''Since the lack of properly functioning locks is a major safety concern as well as a high priority repair item and because of the general lock of response from lock vendors I am recommending that we waive the requirement for competitive pricing and hire A&B Locksmith the repair and/or replace the annex locks.'' Muzzey wrote.
He estimated that it would cost $5,500 to $6,000 to replace all 11 locks.
Last Updated on Thursday, 07 August 2014 12:41
LACONIA — After squabbling over their respective authority over the county budget for the past two years, yesterday the Belknap County Convention and Belknap County Commission squared off in Belknap County Superior Court, where the lawmakers asked Justice James O'Neill for an injunction prohibiting the commission from spending more than it appropriated to any one of hundreds of line items in the 2014 budget.
O'Neill opened the hour-long hearing by noting that he was acquainted with a number of the litigants and offering to recuse himself from the proceedings. "I don't see a problem," he said and, after he granted a brief recess to weigh his offer, neither did anyone else.
Differences between the convention and commission over their respective budgetary authority have dogged the preparation and adoption of last two county budgets.
The 2013 and again this year the Republican majority of the convention has insisted that the convention can rewrite the budget proposed by the commission by adding or deleting, raising or lowering appropriations for particular line items. And, in the course of managing the budget, the commission may only reallocate funds from one line to another with the approval of the executive committee of the convention.
On the other hand, the commissioners claim that the authority of the convention is limited to itemizing appropriations for 13 purposes, closely corresponding to the departments of county government, specified by the New Hampshire Department of Revenue Administration. Within these categories, the commission contends it can distribute funds among different lines without the approval of the convention as long as expenditures do not exceed the total appropriations for the particular purposes.
In July, almost 10 months after the convention resolved to litigate, Rep. Colette Worsman (R-Meredith), who chairs the convention, and the clerk of the convention, Rep. Richard Burchell (R-Gilmanton) filed the suit. Ten Republicans voted to bring suit while four Democrats were opposed. Both Worsman and Burchell were in court yesterday along with Reps. Herb Vadney of Meredith, Frank Tilton of Laconia, Michael Sylvia of Belmont and Dennis Fields of Sanbornton — all Republicans — and two Democrats, Reps. David Huot of Laconia and Ian Raymond of Sanbornton.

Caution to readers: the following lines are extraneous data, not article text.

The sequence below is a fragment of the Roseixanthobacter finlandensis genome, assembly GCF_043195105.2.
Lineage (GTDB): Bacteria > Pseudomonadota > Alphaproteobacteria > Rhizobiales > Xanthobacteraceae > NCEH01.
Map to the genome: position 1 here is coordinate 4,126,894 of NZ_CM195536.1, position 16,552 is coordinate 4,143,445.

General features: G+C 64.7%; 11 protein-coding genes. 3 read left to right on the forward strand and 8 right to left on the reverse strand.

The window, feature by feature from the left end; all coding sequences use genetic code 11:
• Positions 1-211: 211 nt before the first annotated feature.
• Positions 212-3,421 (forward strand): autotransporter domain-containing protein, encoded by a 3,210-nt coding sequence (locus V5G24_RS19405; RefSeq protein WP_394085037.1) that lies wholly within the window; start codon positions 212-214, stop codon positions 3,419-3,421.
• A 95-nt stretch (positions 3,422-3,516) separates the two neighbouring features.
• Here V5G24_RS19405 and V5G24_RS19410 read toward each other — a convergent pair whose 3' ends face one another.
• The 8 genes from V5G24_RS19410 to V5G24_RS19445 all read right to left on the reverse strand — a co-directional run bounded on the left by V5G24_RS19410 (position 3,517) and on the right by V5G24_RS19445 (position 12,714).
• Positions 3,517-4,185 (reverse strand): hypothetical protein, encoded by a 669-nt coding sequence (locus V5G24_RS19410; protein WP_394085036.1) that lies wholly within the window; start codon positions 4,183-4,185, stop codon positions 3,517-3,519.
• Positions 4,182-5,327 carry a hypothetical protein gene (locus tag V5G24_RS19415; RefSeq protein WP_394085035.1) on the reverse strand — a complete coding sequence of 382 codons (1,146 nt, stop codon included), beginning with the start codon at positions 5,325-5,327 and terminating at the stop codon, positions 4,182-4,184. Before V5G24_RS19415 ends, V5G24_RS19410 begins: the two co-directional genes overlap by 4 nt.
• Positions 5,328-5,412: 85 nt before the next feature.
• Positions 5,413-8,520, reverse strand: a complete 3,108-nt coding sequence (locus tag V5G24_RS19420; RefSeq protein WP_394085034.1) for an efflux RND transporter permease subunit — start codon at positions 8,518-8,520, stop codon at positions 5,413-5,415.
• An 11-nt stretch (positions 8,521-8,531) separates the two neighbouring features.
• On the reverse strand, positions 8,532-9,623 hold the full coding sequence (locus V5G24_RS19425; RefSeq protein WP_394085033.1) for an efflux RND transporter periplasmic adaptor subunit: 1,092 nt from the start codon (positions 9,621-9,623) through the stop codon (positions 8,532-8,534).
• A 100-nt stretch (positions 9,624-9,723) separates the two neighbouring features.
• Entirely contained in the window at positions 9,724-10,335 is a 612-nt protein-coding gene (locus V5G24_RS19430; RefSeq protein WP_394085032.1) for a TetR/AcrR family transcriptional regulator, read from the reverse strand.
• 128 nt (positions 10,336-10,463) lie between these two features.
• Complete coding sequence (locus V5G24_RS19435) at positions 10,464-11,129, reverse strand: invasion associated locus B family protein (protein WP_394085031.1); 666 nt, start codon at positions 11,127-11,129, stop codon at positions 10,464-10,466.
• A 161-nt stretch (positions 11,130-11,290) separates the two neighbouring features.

Attorney David Horan, representing the convention, reminded the the court of the state statutes authorizing the convention to itemize appropriations "in detail" and to require its executive committee to approve any transfers. The convention, he stressed, resolved to require the commission to submit requests for transfers of more than $300 to the executive committee for its approval.
Turning to the 2014 budget process, Horan said that the convention voted not to fund the annual increase in the employer's contribution to the cost of health insurance, but instead to freeze appropriations for health insurance at 2013 levels. However, shortly after the convention adopted the budget, he explained that the commission shuffled monies from other line items within departmental budgets — "more than 100 of them" — to restore $209,919 of funding for health insurance. "The commission," he remarked, "ignored the appropriations by the convention and this was all done without the approval of the executive committee."
In a brief filed in response, attorney Robert Desrosier for the commission countered that the convention had no authority to bring suit against any party, let alone the commission. The authority of the convention, he claimed, is confined to raising taxes and making appropriations. Moreover, he noted that when the convention voted to file suit in October 2013 it referred to "the legitimacy or lack thereof of the Belknap County Commission's rewriting the 2103 county budget," not the 2014 budget, which is the subject of the current proceedings. "By their own authority," he concluded, "they have no authority to bring this suit."
Nor, Desosier insisted, has the convention addressed the criteria required to warrant the injunction it requested. First, the convention cannot show that its suit is likely to succeed on the merits. He repeated the familiar argument that because the commission may transfer funds within the purposes specified by the DRA, it had not made transfers requiring the approval of the executive committee.